Cressid or Carol
In Ferrara, when we
Were in Ferrara, you,
Present and absent,
Said you were Diotima,
The city of Browning’s
You said you were Diotima,
But Plato bowdlerized your body.
Our Symposium in Ferrara
Was the drinking of Armagnac
Off of each others’ naked bodies.
We stayed in an albergo
Proprietored by a Japanese girl,
Who wore a yellow kimono
Embossed with green silk thick-threaded dragons
That snorted vermilion fires
That resembled the tail feathers
Of sun-struck Roseate Spoonbills
We watched on distant grey-shadowed white mudflats
When we were on prelapsarian Sanibel together.
Across the black, slick cobblestone Ferrara street
Was the castle,
The castle where on an orange-tree potted balcony
The bushy-fine-combed-bearded Peter Bembo
Spoke softly and erotically of his appropriation
Of Platonic love, beautiful girl substituted for beautiful boy,
To Isabella d’Este, This Platonic love to be copied by
Castiligione’s into his haute couture The Courtier, a love
That became a Renaissance au courant
tête-à-tête with Armagnac and arrièrre pensée
Until unconcealed by “Alchemist” of John Donne.
I, who no longer
Have a voice,
Whose tongue is gone,
Recall our night
Among our aporias
And our apotheses
When in Ferrara.
In Ferrara, it was
The first time
After many times,
That we first saw each others’ faces.
At that time in Ferrara,
I still had a face,
Although I now have only a skull,
Do you still have a face, Carol.
Carol, can you hear me,
Do you recall Ferrara.
Out of nowhere,
No, no, no, no,
No, I don’t recall Ferrara, Now
I only know, if what I know
Can be called “knowledge”
In this society constituted
That there is no knowledge,
All I know
Here alive among the living dead at Sanibel
In this week-end rented small condominium room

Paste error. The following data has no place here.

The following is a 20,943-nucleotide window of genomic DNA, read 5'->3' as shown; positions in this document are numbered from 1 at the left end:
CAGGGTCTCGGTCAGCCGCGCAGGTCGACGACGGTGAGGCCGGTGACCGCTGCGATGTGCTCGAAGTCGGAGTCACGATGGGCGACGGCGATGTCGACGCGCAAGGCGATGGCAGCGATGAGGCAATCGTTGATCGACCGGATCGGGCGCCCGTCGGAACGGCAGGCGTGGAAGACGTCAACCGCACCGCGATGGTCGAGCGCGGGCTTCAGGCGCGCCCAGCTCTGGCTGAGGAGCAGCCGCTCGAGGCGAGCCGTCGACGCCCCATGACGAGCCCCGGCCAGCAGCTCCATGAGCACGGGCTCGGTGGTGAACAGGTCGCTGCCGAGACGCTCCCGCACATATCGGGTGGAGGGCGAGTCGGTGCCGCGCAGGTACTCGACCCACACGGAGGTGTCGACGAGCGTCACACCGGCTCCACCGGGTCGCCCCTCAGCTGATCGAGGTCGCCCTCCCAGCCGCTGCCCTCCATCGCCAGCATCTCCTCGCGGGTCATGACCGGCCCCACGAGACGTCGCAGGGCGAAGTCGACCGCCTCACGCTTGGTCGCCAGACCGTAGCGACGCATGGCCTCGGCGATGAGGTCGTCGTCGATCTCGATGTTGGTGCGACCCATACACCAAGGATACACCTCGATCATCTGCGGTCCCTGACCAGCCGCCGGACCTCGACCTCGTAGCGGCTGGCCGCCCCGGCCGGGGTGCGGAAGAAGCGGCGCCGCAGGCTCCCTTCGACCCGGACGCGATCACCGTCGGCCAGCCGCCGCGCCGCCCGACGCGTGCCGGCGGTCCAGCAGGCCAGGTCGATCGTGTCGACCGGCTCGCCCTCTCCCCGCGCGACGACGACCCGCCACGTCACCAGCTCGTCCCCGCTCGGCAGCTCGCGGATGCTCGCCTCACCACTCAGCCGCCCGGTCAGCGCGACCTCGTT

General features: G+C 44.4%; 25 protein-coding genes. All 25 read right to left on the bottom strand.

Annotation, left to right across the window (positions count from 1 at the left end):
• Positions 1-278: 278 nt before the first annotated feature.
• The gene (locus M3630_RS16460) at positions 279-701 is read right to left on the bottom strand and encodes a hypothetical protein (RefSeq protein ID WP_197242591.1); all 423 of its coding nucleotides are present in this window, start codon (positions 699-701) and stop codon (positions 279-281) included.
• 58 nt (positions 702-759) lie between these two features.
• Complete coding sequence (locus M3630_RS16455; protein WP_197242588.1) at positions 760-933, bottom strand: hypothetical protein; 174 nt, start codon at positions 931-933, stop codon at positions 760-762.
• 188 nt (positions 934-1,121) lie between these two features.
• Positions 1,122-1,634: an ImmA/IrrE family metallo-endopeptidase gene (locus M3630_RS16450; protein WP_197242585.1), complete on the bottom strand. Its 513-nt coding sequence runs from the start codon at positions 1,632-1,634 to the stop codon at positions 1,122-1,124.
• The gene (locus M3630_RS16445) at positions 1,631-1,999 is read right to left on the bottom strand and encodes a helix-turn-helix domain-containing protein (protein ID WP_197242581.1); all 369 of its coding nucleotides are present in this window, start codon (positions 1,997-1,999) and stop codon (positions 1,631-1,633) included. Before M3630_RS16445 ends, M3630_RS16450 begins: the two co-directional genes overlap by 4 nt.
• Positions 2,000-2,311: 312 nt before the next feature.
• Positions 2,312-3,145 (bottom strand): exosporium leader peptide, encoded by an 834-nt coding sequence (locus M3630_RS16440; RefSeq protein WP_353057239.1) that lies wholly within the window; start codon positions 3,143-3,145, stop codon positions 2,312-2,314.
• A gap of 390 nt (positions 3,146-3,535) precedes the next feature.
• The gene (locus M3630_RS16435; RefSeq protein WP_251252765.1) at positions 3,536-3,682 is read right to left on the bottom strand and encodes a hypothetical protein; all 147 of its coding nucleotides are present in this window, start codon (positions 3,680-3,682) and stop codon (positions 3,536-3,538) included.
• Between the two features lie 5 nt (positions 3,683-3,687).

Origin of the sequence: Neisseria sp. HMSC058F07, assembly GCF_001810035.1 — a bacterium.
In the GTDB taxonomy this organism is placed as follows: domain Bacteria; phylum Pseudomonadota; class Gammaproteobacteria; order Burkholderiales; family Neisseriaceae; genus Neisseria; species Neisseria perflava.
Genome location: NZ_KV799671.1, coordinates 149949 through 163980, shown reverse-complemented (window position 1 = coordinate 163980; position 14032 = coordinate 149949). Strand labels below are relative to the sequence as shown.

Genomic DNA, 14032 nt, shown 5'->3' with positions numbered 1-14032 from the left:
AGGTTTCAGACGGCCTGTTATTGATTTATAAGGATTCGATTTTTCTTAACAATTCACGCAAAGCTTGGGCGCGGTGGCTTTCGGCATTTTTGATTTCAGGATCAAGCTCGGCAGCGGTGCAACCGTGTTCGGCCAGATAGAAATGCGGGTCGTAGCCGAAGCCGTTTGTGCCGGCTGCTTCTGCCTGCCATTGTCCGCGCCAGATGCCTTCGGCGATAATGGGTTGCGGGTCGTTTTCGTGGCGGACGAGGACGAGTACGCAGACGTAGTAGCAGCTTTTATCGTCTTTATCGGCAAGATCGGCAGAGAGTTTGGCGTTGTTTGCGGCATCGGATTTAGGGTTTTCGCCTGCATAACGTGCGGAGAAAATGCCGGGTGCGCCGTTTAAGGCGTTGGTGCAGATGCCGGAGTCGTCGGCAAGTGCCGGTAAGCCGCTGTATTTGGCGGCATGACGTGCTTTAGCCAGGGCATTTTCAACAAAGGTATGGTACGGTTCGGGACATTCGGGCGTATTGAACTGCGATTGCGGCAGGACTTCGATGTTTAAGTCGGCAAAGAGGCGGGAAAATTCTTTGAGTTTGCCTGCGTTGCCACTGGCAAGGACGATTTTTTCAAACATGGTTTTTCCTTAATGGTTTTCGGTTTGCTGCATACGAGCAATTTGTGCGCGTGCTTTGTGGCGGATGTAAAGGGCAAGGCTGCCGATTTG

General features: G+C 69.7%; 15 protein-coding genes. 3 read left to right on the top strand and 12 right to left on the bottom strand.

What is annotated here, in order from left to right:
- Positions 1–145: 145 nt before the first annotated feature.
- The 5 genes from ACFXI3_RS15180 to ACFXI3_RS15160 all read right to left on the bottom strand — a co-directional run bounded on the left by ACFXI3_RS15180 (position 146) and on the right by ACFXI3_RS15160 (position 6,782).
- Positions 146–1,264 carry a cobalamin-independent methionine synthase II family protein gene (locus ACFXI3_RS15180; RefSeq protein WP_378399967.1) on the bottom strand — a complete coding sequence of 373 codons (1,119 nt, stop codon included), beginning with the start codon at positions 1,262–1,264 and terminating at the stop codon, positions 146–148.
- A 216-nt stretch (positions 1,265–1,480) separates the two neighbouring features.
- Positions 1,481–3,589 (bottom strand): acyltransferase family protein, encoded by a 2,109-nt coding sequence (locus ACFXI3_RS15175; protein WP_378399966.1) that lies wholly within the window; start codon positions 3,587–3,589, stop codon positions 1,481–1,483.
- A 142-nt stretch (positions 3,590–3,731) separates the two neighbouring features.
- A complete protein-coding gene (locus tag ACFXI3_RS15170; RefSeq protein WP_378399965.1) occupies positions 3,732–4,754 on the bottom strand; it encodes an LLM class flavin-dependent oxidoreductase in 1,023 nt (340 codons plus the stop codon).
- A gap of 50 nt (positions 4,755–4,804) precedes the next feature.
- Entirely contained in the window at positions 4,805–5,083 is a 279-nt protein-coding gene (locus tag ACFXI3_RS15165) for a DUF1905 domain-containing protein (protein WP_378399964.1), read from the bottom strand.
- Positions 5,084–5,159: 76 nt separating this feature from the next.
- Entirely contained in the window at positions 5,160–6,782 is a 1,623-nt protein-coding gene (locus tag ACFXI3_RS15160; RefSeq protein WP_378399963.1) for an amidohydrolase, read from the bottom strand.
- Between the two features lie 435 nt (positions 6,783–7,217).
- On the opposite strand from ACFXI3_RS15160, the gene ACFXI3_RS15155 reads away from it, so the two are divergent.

Is duty, obligation,
To a socially constructed fixed, absolute order
Imposed on our aleatory earth,
A fluid earth without divine governance,
Without any providence or mad rule of a traditional God
As in the book we read together and laughed,
Consolation of Philosophy.
Yesterday at about five o’clock in the afternoon,
Exactly at five o’clock in the afternoon,
I reread the book, the book we reread together,
I read the book again
When the evening sun go down,
Vanishing to bestore
On the dark shoreline driftwood bodies
Spines of spiraling vermilion.
I reread Nietzsche’s Anti-Christ,
Thought of when
We were free spirits together
No, no, no, no, we were
Never in Ferrara.
I am in Sanibel
Being caressed by my husband.
Now, I am reduced
To a maternal function.
I have been depersonalized,
Given the status of Klyämnestra
In the Orestica of Aeschylus.
I only am a container,
A safety-deposit box, that carries
My husband’s child
With whom I have no
Now, I am subordinated
To be a surrogate for my husband,
A cheer-leader, a strip-teaser
Unwrapping opaque wrap from her flesh,
I have been reduced to a cipher
Here among the living dead on Sanibel.
My face is missing,
The face I found in Ferrara is gone.
When my husband kissed me,
I lost my face.
When caressed by my husband, Diomed,
Or was he the Frienze’s Accademia marble Davide,
And his sov’reignty.
“To suffer from reality,
One must be a blotched reality.”
I was blotched by believing
What was socially constituted,
Believing the language of lies
Spoken by the living dead.
I, I, am being
Caressed by my husband,
Residing in rural Lakeland, Florida, Duane Locke, Ph. D. (Metaphysical Poetry) has had (as of May 07) 5,877 poems published in print and ezines as well as 17 print and e books published. For more information, interviews, awards, etc. click on Google, he has a half-million entries. He is also listed in Who’s Who in America (Marquis).